I suppose each one of these represents an out-of-work truck driver. A pretty incompetent one, anyway. One driver said his GPS told him it was okay, so he ignored the warnings.

Ogden Nash: Good Intentions

A month or two ago I was browsing in the used book store run by the Friends of the Library at one of the local libraries and happened across two volumes which are the sort of thing I'm always hoping to find, and the main reason why I do such browsing: matched volumes of Ogden Nash's Good Intentions, from 1942, and Versus, 1949. I don't know if they're first editions or not, but they're certainly early ones, and look like they were printed sometime in the '40s.

There are two things I like about books such as these. One is the physical object itself--I like the way they look and feel. The cheap paperbacks of 60 or 70 years ago seem to be made more poorly than today's and are falling apart now.  But the hardbacks seem better, in general, although I'm sure the best books being made today are as good as those of any time. The other of course is the content. I really don't think it's just nostalgia; I really think there has been a general falling-off in the cultural realm since the great upheavals of the 1960s. (I tried to get at this rather elusive sense of what's changed in this Sunday Night Journal.)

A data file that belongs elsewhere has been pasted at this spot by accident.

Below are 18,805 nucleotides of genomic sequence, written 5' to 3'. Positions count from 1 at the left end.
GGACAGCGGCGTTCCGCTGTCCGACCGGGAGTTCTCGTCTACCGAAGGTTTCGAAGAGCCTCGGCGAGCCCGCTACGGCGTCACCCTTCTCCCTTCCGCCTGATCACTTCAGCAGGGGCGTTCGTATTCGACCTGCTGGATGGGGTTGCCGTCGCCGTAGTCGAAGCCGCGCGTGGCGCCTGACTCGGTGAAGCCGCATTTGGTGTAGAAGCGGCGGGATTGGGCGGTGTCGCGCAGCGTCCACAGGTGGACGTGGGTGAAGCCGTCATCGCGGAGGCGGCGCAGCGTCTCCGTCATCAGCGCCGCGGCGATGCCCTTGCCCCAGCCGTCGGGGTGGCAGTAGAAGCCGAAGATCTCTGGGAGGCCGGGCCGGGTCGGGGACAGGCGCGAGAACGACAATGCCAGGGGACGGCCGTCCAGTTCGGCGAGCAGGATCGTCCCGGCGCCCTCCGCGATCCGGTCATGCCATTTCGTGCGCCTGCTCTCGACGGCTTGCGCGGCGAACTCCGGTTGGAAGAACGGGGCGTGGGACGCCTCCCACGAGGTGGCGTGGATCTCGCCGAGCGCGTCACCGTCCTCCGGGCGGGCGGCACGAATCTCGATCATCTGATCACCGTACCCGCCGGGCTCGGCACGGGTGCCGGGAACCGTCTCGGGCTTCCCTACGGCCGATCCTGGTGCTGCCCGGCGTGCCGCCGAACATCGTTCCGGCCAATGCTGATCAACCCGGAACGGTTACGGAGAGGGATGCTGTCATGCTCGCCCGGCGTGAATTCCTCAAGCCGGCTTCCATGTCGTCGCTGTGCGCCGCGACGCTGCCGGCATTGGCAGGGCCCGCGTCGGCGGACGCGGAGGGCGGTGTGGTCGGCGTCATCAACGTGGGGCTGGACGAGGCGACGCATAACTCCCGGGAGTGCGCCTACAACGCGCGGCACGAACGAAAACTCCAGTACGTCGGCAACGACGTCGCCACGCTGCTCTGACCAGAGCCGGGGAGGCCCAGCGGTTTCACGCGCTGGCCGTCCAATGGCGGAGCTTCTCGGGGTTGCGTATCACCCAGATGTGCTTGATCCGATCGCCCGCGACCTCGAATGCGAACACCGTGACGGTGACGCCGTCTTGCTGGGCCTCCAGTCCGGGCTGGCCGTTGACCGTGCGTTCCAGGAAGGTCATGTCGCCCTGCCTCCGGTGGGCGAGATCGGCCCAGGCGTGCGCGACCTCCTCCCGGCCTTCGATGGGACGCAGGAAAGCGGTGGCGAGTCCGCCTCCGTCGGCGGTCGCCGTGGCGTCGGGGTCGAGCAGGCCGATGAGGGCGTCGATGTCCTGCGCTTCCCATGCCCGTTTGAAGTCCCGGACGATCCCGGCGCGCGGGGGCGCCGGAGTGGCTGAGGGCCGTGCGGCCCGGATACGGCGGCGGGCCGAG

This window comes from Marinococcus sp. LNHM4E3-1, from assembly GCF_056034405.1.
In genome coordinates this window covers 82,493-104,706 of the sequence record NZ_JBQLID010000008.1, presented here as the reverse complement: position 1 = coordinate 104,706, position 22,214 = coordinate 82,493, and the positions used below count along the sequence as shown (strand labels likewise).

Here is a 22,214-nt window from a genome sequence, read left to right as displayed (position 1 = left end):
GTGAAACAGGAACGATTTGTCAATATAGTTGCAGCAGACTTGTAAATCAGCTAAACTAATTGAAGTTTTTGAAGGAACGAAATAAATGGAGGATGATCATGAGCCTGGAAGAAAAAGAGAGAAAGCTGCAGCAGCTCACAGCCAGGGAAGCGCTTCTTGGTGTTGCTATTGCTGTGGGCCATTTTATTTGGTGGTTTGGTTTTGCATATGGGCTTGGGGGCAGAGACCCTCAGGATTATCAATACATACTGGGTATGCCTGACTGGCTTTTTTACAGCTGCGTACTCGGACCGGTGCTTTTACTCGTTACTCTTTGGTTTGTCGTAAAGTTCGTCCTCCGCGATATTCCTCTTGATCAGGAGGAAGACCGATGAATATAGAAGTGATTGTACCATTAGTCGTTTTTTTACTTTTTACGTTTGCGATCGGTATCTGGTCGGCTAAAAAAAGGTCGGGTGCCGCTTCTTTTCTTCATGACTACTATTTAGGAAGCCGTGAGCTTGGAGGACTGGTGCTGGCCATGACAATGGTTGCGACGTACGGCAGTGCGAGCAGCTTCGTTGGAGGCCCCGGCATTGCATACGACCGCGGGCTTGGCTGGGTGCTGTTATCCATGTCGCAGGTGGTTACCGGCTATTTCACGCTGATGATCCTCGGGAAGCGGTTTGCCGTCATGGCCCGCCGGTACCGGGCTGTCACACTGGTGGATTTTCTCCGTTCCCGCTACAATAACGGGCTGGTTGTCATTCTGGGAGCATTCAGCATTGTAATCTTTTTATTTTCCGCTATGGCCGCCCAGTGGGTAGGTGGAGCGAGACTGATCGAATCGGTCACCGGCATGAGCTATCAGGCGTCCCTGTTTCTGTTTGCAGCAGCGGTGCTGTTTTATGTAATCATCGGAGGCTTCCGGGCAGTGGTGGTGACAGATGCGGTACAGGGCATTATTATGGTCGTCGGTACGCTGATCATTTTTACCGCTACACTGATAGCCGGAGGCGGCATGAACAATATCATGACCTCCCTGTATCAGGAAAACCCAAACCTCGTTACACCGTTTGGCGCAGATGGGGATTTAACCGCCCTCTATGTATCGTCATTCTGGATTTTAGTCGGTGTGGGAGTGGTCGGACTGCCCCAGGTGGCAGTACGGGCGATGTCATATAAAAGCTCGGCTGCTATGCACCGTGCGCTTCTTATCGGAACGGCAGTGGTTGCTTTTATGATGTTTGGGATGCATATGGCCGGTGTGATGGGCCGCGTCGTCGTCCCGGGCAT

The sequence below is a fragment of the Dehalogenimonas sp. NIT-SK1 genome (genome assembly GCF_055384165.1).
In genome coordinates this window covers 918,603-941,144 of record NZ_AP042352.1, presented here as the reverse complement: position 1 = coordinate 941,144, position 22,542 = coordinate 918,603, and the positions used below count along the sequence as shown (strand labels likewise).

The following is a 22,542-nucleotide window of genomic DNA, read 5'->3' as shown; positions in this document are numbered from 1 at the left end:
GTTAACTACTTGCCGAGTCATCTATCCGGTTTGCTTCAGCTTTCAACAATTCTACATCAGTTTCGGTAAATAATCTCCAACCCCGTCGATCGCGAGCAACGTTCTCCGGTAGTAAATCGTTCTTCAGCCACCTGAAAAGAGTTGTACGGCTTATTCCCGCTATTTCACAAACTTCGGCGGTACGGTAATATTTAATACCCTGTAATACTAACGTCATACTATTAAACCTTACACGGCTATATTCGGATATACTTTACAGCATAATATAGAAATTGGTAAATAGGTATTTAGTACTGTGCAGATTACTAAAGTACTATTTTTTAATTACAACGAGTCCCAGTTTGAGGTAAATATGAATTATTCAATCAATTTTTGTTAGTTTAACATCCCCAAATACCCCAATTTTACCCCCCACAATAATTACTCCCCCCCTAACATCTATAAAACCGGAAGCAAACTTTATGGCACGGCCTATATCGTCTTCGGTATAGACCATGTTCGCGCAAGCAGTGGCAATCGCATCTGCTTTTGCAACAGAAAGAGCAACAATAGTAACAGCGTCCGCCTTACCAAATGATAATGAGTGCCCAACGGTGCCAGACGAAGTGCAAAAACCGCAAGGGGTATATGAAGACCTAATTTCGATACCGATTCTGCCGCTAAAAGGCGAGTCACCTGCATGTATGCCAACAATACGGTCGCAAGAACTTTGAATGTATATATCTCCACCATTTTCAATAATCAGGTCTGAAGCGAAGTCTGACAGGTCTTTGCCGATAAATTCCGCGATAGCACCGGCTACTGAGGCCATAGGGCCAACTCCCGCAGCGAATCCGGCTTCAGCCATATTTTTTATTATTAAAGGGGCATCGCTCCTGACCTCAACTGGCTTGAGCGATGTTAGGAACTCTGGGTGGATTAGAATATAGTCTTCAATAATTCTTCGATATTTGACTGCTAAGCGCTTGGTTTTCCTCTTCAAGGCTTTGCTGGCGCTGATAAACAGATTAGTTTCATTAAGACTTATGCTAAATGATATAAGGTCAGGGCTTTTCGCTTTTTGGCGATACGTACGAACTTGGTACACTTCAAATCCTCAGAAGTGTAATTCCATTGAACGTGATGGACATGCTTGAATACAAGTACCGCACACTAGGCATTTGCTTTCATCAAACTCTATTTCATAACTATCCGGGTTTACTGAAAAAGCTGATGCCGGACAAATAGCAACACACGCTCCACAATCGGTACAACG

OgdenNashBooks 1-13-2013 4-57-48 PM 2073x1633
Ogden Nash was well-known enough when I was growing up that I was familiar with his name and the general style of his work. I didn't seek him out, or encounter him in a literature course: he just turned up, in the mainstream magazines found in an ordinary middle-class household. It is hard to imagine his playful and literate wit finding much of an audience today. I wonder if anyone under the age of forty (fifty? sixty?) today would recognize his name. I suppose Garrison Keillor's general presence and work might bear comparison, but Keillor's universe of allusion and reference is mostly confined to pop culture. And his work in recent years has been disfigured by culture-wars venom.